2311 GPW Leiden
Constitutions are not usually the subject of ethnography. Successful constitutions create a political world in which political combat has well-recognized limits because constitutional ideas are taken for granted and taken-for-granted ideas are hard to study. But one starts to see precisely how constitutions work when alternatives proliferate, when dissent comes in the form of challengers to constitutional normalcy and when practices that were once taken as obvious have to be defended. When the taken-for-granted ceases to be obvious, constitutional arguments have to be created and parried, and then we can hear what went without saying before. We can find a strategic research site for constitutional ethnography in “counter-constitutions” that present themselves as alternatives to constitutional normalcy.
In ethnographic investigation, the researcher focuses on practices and their meanings, on the relationship between representations and what is understood as reality, on the way that ideas work their way into habits and habits turn into institutions. An ethnographer is also interested in documenting all of these processes when they go into reverse, and focuses on how the obvious comes unraveled, how the real becomes simply a point of view and how institutions are hollowed out from within and ultimately collapse. The study of counter-constitutions allows us to see constitutions themselves more clearly because taken-for-granted ideas only become visible when they have contenders.
Traditionally, “ethnography” has meant simply in-person, on-site fieldwork as the primary and distinctive way to acquire information. But ethnography is now associated with a wider range of methods that share a common goal, including archival work, analysis of material objects and readings of cultural products. I will therefore present ethnography not as a single method, but also an attitude toward a subject. Ethnography focuses on fields of meaning, lived experience, the creation of knowledge, the sedimentation of that knowledge into social forms and trajectories, and the uses of that knowledge to create common understandings that make social activity possible and that make social products real. Hence the diversity of specific methods that can fly under the banner of ethnography. Ethnography is the method that allows one to take a phenomenological view of the social world.
In elaborating an ethnographic method in the shadow of phenomenology, I will introduce the concepts of form, trajectory and sediment. A form is a meaningful category, developed and abstracted from lived experience so that the experience is still visible in the abstraction. A trajectory is a distinctive arc of meaningful action over time, identified as a recognizable sequence that can be repeated with different specific content. Sedimentation captures the process when attention is focused on the stream of experience, and picks out particular sequences as meaningful episodes. Through a focus on the form, the trajectory and the sediment, we can understand how knowledge becomes objectivized and naturalized and conversely, how knowledge becomes relativized and denaturalized. The goal of constitutional ethnography is to understand how political communities come to govern themselves through the creation and deployment of constitutional knowledge.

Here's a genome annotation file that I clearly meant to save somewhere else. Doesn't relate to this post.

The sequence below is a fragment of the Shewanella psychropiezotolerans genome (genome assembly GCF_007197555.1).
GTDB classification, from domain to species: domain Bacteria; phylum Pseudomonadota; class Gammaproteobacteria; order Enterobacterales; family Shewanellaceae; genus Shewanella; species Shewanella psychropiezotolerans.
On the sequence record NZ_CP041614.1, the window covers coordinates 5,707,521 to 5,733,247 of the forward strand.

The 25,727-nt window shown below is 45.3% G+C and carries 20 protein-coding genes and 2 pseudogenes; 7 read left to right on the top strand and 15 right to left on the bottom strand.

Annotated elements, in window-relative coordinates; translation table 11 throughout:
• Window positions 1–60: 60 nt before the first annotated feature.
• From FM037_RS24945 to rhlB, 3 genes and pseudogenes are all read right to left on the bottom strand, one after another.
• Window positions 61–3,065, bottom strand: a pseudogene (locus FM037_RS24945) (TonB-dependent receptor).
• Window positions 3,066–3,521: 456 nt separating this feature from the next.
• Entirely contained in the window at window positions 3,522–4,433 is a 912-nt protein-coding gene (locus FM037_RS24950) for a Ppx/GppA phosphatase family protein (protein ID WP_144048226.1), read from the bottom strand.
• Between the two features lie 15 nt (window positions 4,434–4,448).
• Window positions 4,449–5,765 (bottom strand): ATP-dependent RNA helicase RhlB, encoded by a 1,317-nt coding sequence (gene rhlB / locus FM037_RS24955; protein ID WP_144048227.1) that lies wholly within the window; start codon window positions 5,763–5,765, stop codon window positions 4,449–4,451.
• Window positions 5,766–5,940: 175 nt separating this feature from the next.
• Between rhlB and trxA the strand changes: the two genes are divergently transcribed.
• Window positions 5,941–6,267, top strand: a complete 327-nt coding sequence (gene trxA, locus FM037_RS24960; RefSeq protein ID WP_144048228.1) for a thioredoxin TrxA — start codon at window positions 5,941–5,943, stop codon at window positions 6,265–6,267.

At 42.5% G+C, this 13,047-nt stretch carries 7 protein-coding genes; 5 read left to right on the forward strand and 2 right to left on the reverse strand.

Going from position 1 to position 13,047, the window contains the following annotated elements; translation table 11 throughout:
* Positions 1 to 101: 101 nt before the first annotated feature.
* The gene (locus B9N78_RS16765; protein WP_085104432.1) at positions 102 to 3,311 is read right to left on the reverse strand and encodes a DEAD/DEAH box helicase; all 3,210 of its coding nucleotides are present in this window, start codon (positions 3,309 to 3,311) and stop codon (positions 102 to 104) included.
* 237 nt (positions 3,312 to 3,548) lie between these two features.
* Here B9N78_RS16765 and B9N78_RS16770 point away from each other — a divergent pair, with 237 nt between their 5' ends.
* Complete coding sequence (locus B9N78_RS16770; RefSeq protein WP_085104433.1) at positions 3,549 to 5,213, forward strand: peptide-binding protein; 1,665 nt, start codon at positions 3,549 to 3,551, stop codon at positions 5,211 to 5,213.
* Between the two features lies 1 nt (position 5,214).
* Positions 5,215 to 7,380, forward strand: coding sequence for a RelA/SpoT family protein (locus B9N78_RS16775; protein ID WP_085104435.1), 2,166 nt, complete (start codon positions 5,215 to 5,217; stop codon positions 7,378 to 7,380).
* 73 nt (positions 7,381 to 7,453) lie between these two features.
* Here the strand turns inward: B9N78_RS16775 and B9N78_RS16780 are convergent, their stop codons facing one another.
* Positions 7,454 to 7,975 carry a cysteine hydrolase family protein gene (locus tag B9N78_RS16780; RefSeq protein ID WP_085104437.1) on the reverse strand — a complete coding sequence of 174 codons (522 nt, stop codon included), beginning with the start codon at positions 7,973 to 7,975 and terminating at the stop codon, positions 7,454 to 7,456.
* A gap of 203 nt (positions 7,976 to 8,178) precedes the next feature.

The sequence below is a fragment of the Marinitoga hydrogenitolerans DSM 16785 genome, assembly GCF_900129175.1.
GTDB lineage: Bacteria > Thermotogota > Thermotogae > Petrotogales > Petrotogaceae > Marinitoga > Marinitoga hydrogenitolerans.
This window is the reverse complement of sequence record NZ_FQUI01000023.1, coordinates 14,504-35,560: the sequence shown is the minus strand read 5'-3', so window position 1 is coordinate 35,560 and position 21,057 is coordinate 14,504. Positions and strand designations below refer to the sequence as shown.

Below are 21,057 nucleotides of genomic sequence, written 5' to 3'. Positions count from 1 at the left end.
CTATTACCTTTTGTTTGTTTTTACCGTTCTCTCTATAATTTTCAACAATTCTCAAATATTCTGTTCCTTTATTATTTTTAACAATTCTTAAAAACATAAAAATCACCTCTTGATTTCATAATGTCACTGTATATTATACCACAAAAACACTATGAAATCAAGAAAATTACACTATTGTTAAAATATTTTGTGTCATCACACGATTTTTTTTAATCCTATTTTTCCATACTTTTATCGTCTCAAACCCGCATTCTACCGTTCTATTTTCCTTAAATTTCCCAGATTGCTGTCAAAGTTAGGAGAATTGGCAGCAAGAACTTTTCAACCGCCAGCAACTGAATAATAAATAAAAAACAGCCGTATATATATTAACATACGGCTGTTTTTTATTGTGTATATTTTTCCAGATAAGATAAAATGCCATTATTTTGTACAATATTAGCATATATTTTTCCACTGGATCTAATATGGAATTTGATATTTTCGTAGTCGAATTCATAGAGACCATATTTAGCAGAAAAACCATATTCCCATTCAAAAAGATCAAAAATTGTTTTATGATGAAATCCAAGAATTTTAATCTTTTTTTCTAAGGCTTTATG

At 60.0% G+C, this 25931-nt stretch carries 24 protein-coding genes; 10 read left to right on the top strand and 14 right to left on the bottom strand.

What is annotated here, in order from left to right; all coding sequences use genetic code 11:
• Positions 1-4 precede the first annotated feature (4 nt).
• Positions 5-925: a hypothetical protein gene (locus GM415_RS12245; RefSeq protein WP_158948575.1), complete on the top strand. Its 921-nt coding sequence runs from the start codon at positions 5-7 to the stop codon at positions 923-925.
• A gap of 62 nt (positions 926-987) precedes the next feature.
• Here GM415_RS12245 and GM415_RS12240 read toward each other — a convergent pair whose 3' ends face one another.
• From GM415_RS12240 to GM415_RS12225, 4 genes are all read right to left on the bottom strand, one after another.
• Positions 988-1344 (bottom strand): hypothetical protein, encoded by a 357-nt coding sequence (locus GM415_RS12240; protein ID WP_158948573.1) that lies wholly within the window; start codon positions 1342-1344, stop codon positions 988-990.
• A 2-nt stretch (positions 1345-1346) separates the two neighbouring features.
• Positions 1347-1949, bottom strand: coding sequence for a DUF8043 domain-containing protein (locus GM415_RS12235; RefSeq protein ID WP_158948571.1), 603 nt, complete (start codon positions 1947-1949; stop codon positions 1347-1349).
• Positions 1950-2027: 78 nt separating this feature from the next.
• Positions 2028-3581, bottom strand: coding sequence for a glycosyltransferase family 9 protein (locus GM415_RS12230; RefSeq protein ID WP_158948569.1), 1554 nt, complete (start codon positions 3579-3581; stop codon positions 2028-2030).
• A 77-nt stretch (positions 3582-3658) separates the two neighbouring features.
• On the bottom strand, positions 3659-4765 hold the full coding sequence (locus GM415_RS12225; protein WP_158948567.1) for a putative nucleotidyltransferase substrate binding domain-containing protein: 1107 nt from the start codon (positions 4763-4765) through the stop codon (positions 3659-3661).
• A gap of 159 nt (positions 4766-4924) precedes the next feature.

Kim Lane Scheppele is the Laurance S. Rockefeller Professor of Sociology and International Affairs in the Woodrow Wilson School and the University Center for Human Values at Princeton. From 2005-2015, she was Director of the Program in Law and Public Affairs at Princeton, after 10 years on the faculty of the University of Pennsylvania Law School. Scheppele's work focuses on the intersection of constitutional and international law, particularly in constitutional systems under stress. After 1989, Scheppele studied the emergence of constitutional law in Hungary and Russia, living in both places for extended periods. After 9/11, she researched the effects of the international "war on terror" on constitutional protections around the world. Her many publications in law reviews, in social science journals and in many languages cover these topics and others. She is a public commentator in the popular press, discussing comparative constitutional law, the state of Europe, the transformation of Hungary from a constitutional-democratic state to one that risks breaching constitutional principles of the European Union and European legal solutions to European crises. Scheppele is an elected member of the International Academy of Comparative Law and in 2014 received the Law and Society Association’s Kalven Prize for influential scholarship. She held tenure in the political science department at the University of Michigan, was the founding director of the gender program at Central European University Budapest and has taught in the law schools at Michigan, Yale, Humboldt/Berlin and (starting in January 2017) Harvard. From June 2017-2019, she will serve as the elected President of the Law and Society Association. She is honored to be a visiting professor at Erasmus University in the Netherlands in 2016-2017.